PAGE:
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Britain's Queen Elizabeth II, centre, greets New Zealand Prime Minister Jacinda Ardern at Buckingham Palace as she hosts a dinner during the Commonwealth Heads of Government Meeting, in London on April 19, 2018.
Victoria Jones/Pool Photo/AP
Citizenship

The Special Meaning of New Zealand PM Jacinda Ardern's Coat

For the most part, attendees of Queen Elizabeth II’s banquet for the leaders of the Commonwealth last night wore exactly what you’d expect to a royal affair: evening gowns and fine jewelry. 

But New Zealand Prime Minister Jacinda Ardern skipped the tiara and tulle, instead turning heads with a traditional Māori garment.

Ardern wore a stunning feather-woven Kahu huruhuru — a type of cloak known as a korowai, a symbol of power and respect among New Zealand’s indigenous Māori communities. 

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"Korowai are a very special form of cloak," Vini Olsen-Reeder, a lecturer at Victoria University, who is also Māori, told the BBC. "There are lots of different kinds of cloaks, but the korowai is the one with the highest prestige."

Ardern’s cloak was loaned to her by the Ngati Ranana London Māori Club, CNN reported.

Korowai are worn by chiefs and dignitaries and can symbolize your status, Mark Sykes, a collection manager at the National Museum of New Zealand told the Guardian. Each one is made by hand, taking months to complete, and the cloaks are often passed down from generation to generation.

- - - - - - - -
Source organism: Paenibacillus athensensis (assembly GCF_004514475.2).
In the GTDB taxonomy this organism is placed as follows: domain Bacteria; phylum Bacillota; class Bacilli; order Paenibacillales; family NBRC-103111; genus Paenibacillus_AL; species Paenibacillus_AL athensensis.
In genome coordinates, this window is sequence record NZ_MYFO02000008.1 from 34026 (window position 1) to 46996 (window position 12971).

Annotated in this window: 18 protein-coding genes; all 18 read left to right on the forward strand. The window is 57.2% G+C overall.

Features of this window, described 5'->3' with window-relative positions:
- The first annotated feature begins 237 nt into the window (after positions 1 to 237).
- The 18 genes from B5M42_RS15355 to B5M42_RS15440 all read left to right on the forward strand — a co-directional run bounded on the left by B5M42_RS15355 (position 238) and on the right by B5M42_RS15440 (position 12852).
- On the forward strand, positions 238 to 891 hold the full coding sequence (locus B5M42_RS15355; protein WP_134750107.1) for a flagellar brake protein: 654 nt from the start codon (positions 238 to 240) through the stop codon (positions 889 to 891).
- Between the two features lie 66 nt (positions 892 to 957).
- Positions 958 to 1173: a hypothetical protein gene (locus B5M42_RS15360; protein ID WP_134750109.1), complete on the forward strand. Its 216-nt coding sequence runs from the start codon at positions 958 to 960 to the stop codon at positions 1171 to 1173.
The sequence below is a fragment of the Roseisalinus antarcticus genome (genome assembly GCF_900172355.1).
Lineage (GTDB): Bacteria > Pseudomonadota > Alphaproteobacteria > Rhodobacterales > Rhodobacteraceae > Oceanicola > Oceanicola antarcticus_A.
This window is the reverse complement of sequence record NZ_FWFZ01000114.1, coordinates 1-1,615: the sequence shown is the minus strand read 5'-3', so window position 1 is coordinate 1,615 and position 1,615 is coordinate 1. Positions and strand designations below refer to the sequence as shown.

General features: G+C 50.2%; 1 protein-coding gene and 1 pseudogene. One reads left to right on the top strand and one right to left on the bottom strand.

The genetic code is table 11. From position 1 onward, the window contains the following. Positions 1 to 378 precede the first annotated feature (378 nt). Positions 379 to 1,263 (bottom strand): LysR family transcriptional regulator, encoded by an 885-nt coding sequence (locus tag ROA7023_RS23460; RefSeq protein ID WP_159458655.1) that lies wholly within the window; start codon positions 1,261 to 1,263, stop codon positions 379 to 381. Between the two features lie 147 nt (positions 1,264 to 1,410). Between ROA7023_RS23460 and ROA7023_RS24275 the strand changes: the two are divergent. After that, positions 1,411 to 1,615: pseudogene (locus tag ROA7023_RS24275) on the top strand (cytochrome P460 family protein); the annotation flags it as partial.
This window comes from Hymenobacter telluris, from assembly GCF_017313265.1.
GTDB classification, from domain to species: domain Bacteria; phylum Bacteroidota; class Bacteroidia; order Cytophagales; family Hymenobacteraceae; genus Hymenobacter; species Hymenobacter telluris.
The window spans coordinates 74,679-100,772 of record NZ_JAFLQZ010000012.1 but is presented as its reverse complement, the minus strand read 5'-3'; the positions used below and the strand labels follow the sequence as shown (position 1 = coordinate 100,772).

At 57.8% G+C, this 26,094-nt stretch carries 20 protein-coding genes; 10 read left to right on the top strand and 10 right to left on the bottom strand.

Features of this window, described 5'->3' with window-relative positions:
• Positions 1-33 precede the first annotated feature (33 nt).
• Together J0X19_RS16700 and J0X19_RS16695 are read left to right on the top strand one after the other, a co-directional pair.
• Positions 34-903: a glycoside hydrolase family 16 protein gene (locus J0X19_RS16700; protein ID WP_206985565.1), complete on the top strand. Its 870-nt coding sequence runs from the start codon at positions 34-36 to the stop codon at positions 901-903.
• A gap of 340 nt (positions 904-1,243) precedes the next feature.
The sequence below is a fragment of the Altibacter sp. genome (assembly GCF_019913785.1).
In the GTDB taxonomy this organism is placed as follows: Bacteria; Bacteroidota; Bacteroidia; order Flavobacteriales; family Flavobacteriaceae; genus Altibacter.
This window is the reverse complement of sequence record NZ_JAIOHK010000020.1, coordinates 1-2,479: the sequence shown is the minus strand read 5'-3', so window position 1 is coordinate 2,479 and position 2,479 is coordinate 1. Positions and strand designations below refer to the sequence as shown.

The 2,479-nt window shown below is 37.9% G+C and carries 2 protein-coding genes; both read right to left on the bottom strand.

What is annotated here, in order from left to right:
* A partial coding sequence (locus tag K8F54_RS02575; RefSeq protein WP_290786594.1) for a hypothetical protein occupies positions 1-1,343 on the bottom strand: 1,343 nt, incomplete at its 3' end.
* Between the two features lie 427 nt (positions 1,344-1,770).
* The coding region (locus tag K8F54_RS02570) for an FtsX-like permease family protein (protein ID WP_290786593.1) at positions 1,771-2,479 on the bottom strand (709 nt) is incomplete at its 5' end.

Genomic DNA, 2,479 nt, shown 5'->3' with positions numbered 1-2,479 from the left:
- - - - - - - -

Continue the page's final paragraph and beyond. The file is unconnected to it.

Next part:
“I think it shows how she is portraying herself as a leader of Māori, of all of New Zealand, of everyone,” Sykes said. “It made me feel proud. She wore it well. She wore it so well.”

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And he’s not the only one who thinks so. New Zealanders have expressed their pride in their culture and admiration for their leader since photos of Ardern at the banquet surfaced.

Ardern, who is pregnant and due in June, will soon be the first world leader to give birth while in office in over three decades. The last to do so was Pakistani Prime Minister Benazir Bhutto, according to the BBC.

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